In this case, the court is petitioned to assist in returning the parties to single status – to adjust the parties' financial and property relationships and provide some judicial direction concerning child custody. The parties are not asking a Florida court to form a marital union, they seek disengagement from a broken relationship. Upon dissolution of marriage, the parties will each be single. Apart from the mandates of any final judgment, any state or federal obligations or benefits attendant to marriage presumably will cease.  A well-settled general framework is utilized for the constitutional analysis. The substantive component of the Due Process Clause checks state authority to enact untenable measures, even if enacted with appropriate procedural safeguards. Substantive due process protects fundamental rights. As the Florida Constitution and legislation classify same-sex couples differently than heterosexual couples for purposes of dissolution of marriage, the proper definition of the right sought plays a leading role. In this case, the state failed to identify and argue the proper right. Rather, it pursued analysis and argument related to Florida’s ban of same-sex marriage and regarding Florida laws, under which, sexual orientation is not a protected class entitled to strict-scrutiny analysis.  As the state bears the burden of presenting only a rational basis for its legislation, on the arguments presented, it fell short and tied the analysis to the need to promote procreation and have children raised in a particular family situation. The state made this a same-sex issue when it is not. Once the real issues are defined that becomes apparent. However, even if Florida's purported interest in procreation and having children raised in a heterosexual household were rational reasons to ban same-sex marriage, the state did not establish why or how prohibiting a validly married same-sex couple from seeking a divorce in Florida advances either of these interests. The state has not articulated how prohibiting a trial court from dissolving a same-sex marriage, validly entered into in another state, will promote a rise in procreation. Nor does the state explain how denying a couple a divorce will optimize what it sees as an ideal environment for raising children. Indeed, in the context of a marriage dissolution, the trial court will be in an ideal situation to protect the best interest of the child parented by this couple. The appeals court did not discount the state's reason for enacting its laws and noted that a court should defer to the state when it has provided a basis for its statutory and constitutional classifications. However, such deference presupposes that the state has a rational basis for its position, which in this case, was not established.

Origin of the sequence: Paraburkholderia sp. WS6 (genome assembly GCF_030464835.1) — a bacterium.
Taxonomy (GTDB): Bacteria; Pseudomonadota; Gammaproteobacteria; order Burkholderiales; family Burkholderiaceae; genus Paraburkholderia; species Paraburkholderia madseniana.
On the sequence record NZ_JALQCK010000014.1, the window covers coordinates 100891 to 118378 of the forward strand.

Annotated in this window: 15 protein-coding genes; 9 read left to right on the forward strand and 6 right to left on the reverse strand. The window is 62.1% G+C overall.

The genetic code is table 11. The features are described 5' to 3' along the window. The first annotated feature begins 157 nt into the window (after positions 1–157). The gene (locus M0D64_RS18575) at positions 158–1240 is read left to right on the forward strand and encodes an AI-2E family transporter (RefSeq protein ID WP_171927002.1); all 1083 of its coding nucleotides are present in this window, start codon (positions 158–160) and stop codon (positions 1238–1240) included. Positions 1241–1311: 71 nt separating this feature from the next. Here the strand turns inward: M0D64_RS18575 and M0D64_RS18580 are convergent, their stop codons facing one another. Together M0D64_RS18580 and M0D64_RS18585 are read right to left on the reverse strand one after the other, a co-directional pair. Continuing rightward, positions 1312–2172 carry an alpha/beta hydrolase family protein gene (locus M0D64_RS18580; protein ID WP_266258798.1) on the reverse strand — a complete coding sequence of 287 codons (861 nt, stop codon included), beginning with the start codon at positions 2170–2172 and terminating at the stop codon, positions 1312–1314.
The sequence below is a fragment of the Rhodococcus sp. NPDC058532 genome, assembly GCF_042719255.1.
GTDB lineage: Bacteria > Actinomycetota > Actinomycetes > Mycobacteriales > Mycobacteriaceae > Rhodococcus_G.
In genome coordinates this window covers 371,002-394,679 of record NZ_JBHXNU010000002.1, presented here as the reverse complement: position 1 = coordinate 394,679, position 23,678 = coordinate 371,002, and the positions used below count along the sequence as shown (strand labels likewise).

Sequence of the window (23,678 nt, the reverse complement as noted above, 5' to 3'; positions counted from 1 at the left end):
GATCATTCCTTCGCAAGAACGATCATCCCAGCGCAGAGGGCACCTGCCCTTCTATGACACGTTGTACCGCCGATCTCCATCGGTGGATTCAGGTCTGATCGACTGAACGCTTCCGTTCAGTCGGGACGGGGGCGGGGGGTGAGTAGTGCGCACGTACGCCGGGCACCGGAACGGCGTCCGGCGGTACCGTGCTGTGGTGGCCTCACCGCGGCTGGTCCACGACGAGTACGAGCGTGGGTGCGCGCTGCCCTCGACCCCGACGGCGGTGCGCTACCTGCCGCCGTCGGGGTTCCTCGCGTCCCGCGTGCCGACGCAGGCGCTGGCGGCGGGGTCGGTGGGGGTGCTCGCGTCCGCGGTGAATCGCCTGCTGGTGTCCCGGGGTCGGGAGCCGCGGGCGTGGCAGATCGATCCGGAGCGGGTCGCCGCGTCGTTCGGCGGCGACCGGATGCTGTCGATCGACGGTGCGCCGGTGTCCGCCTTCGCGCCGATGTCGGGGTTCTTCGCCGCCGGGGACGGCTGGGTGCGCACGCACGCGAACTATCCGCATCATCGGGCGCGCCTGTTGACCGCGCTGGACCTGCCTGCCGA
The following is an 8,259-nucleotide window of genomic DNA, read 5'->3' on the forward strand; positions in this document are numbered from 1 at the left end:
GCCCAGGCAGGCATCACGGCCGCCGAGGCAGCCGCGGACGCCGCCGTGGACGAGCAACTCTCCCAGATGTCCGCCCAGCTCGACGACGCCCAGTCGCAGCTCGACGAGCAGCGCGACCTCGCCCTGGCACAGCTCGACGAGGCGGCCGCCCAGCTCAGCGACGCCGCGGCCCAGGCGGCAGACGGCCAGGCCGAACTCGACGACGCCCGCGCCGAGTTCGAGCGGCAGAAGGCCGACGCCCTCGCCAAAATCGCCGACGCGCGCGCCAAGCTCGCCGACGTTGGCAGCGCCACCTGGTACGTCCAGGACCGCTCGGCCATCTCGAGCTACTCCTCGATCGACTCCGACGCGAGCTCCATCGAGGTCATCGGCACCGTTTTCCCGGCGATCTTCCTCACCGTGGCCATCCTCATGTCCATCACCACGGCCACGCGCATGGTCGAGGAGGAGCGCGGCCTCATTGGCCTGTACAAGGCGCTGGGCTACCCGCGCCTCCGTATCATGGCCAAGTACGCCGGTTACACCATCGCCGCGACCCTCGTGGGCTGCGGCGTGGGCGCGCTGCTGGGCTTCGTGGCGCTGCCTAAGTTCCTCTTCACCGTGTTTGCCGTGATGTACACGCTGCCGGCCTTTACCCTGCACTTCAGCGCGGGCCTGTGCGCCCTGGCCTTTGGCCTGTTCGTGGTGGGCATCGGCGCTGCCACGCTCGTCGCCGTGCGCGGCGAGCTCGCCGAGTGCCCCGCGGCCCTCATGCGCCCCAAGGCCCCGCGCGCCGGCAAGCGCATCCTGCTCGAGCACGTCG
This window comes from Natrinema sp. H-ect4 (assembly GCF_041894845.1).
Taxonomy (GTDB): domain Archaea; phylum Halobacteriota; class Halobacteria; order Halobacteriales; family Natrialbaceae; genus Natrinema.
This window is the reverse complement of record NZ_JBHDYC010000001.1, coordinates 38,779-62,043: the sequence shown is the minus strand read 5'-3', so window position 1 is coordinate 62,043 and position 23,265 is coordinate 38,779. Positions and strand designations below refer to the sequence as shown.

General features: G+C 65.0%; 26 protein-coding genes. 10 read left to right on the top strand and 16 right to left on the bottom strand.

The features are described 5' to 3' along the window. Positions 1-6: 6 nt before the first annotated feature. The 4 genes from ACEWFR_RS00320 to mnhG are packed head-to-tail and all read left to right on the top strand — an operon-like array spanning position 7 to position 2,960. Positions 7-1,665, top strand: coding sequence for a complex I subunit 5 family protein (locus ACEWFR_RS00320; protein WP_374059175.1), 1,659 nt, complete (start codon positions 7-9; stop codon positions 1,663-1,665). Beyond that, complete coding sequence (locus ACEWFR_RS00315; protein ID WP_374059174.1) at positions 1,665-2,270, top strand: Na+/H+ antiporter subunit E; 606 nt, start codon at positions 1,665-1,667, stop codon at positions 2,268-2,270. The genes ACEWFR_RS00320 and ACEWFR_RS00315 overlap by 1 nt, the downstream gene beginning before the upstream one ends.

Case:              Gilliard v. Gilliard
Court:             Fifth District Court of Appeal.
Trial Judge:   Linda Schoonover.
Attorneys:      David L. Robold, Shannon L. Akins, Nicholas A. Shannin, Patrick John McGinley.
Issues:            Alimony, Equitable Distribution, Attorney’s Fees. 
Holding:  Alimony
In order to award alimony, a court must make a specific factual determination as to whether either party has an actual need for alimony or maintenance and whether either party has the ability to pay alimony or maintenance. The burden to show his or her financial need and the spouse’s ability to pay is on the party requesting alimony. A marriage having a duration of greater than 7 years but less than 17 years is considered a moderate-term marriage and there is no presumption for or against permanent alimony. Permanent alimony may be awarded following a moderate-term marriage if such an award is appropriate based upon clear and convincing evidence after consideration of the factors set out by statute. The purpose of permanent alimony is to provide the needs and the necessities of life to a former spouse as they have been established by the marriage of the parties.          The ability to pay alimony should be based on the party’s net, not gross, income.


In this case, the trial court erred in awarding alimony based on the Former Husband’s gross income. The trial court also erred in considering Former Husband’s future retirement benefits as both current income and a marital asset, included in its distribution of the parties’ marital assets when the future retirement benefits should be considered in the division of marital assets.  The trial court erred further when it failed to make specific written findings regarding the standard of living established during the marriage, the contributions of each party to the marriage, or the tax treatment and consequences of awarding alimony.